The Navarrese Company was a company of mercenaries, mostly from Navarre and Gascony, which fought in Greece during the late 14th century and early 15th century, in the twilight of Frankish power in the dwindling remnant of the Latin Empire...

 by the Hospitaller Grand Master Juan Fernández de Heredia
Juan Fernández de Heredia
Juan Fernández de Heredia was the Grand Master of the Knights Hospitaller from 24 September 1377 to his death. His tenure was occupied by the "affair of Achaea." He was also a great patron of the translation and composition of historiographical works in the Aragonese language and a counsellor to...

 for his war with Arta
Arta, Greece
Arta is a city with a rich history in northwestern Greece, capital of the peripheral unit of Arta, which is part of Epirus region. The city was known in ancient times as Ambracia . Arta is famous for its old bridge located over the Arachthos River, situated west of downtown...

 in the Despotate of Epiros. Nerio, in turn, enlisted the Navarrese of Juan de Urtubia
Juan de Urtubia
Juan de Urtubia was a Navarrese royal squire who led first a contingent of fifty men-at-arms on an expedition...

, who left the rest of the Company with about a hundred soldier
A soldier is a member of the land component of national armed forces; whereas a soldier hired for service in a foreign army would be termed a mercenary...

s and crossed the Corinthian Gulf. In 1379, Juan de Urtubia captured Thebes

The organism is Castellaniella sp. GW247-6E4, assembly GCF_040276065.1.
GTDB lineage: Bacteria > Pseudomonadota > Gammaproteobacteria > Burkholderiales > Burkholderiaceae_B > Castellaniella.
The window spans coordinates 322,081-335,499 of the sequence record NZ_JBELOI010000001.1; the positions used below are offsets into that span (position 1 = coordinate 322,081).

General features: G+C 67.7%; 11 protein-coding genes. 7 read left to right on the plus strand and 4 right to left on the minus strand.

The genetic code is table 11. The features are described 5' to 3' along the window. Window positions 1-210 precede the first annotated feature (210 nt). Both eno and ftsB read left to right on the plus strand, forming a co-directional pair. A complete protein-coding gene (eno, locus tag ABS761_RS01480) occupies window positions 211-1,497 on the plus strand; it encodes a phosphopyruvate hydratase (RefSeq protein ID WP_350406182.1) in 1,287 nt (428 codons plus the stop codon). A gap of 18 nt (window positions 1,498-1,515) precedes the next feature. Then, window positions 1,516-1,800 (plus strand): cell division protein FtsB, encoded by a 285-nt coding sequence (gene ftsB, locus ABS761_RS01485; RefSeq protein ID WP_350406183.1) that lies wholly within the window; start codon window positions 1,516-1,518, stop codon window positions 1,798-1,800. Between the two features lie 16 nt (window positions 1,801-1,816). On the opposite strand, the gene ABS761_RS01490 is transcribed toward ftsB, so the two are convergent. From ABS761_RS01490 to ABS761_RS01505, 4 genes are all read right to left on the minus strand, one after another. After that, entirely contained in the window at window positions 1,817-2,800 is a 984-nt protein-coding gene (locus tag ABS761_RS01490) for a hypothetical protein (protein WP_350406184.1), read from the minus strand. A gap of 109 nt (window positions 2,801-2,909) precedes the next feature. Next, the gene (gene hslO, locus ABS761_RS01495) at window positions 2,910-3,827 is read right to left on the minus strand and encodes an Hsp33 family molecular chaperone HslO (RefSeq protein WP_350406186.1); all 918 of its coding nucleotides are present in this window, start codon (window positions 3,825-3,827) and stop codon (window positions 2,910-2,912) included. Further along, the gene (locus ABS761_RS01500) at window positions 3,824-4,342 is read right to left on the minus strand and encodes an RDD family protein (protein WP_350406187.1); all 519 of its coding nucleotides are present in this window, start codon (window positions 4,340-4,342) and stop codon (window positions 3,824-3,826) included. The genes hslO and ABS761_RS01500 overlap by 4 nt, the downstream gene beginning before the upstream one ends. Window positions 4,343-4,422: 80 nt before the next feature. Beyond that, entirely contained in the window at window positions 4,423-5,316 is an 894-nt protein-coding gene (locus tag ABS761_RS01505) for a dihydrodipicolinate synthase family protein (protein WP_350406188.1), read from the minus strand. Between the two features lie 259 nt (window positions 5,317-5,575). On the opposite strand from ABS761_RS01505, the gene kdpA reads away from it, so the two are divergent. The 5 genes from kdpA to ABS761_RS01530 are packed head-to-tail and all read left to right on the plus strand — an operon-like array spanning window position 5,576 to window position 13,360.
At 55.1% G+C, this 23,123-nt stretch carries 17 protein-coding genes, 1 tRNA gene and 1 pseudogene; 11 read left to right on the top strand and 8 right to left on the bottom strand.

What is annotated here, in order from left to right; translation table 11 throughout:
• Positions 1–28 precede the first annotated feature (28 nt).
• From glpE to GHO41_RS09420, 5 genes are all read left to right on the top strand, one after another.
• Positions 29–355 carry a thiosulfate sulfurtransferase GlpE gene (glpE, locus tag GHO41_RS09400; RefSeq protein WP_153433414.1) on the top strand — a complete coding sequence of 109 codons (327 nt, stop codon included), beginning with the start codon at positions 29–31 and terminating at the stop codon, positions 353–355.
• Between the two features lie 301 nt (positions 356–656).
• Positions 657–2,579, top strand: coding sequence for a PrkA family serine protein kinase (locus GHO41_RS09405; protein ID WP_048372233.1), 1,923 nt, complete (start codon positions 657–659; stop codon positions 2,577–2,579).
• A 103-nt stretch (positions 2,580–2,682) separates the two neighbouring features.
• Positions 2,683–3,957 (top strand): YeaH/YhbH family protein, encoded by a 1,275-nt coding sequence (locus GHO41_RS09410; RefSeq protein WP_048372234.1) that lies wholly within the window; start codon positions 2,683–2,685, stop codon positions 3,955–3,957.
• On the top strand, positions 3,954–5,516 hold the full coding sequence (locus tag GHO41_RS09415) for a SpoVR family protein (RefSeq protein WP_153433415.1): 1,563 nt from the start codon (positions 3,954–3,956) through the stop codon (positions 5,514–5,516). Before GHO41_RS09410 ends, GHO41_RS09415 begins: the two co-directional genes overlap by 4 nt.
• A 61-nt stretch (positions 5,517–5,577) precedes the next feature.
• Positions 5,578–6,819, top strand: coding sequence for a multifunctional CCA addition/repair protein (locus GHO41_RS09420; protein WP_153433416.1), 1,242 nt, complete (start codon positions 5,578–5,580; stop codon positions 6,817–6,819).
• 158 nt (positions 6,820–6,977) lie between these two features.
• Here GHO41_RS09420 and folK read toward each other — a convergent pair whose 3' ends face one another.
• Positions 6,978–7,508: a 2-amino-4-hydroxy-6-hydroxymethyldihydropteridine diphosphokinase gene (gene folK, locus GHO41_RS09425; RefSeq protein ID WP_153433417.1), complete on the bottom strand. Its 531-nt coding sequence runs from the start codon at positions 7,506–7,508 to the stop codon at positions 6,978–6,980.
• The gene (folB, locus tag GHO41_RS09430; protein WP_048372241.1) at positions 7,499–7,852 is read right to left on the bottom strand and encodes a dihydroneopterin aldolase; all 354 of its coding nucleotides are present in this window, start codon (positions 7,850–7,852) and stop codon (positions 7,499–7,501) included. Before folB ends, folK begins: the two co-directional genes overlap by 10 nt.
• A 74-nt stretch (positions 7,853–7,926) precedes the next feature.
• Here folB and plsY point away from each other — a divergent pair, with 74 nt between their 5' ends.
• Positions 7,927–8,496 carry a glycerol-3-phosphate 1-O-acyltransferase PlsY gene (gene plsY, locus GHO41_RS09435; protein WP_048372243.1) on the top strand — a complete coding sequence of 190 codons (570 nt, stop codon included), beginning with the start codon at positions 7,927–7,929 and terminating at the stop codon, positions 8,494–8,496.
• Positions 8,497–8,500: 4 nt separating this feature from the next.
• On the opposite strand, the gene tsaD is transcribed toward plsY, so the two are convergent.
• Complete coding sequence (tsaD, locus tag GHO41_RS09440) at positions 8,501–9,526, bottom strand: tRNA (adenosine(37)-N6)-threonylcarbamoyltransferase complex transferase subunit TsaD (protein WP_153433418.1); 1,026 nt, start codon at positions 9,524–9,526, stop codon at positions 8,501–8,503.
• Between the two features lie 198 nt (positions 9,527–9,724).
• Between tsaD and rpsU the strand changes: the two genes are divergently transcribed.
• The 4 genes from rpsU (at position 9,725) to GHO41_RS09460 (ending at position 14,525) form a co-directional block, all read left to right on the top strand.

Thebes, Greece
Thebes is a city in Greece, situated to the north of the Cithaeron range, which divides Boeotia from Attica, and on the southern edge of the Boeotian plain. It played an important role in Greek myth, as the site of the stories of Cadmus, Oedipus, Dionysus and others...


On 7 July 1385, Nerio took up the title dominus Choranti et Ducaminis: "lord of Corinth and the Duchy of Athens." In the winter that year, he successfully fought the Ottomans. In 1386, he had annexed the lower city of Athens. He acquired the Acropolis
Acropolis means "high city" in Greek, literally city on the extremity and is usually translated into English as Citadel . For purposes of defense, early people naturally chose elevated ground to build a new settlement, frequently a hill with precipitous sides...

 by conquest on 2 May 1388, though a plague forced him to return with his family to Thebes shortly after.

In 29 December 1391, Nerio signed a treaty with Amadeo, Prince of Achaea
Amadeo, Prince of Achaea
Amadeus or Amedeo of Savoy was the son of James of Piedmont and his third wife Marguerite de Beaujeu. By James' will of 16 May 1366, he was declared his firstborn and heir. In 1367, he succeeded his father in his titles of Lord of Piedmont and Prince of Achaea...

, against the Navarrese. Nerio was created Duke of Athens by Ladislaus of Naples on 11 January 1394. He held this title for nine months before his death.


  • Setton, Kenneth M. (general editor) A History of the Crusades: Volume III — The Fourteenth and Fifteenth Centuries. Harry W. Hazard, editor. University of Wisconsin Press: Madison, 1975.
  • Setton, Kenneth M. Catalan Domination of Athens 1311–1380. Revised edition. Variorum: London, 1975.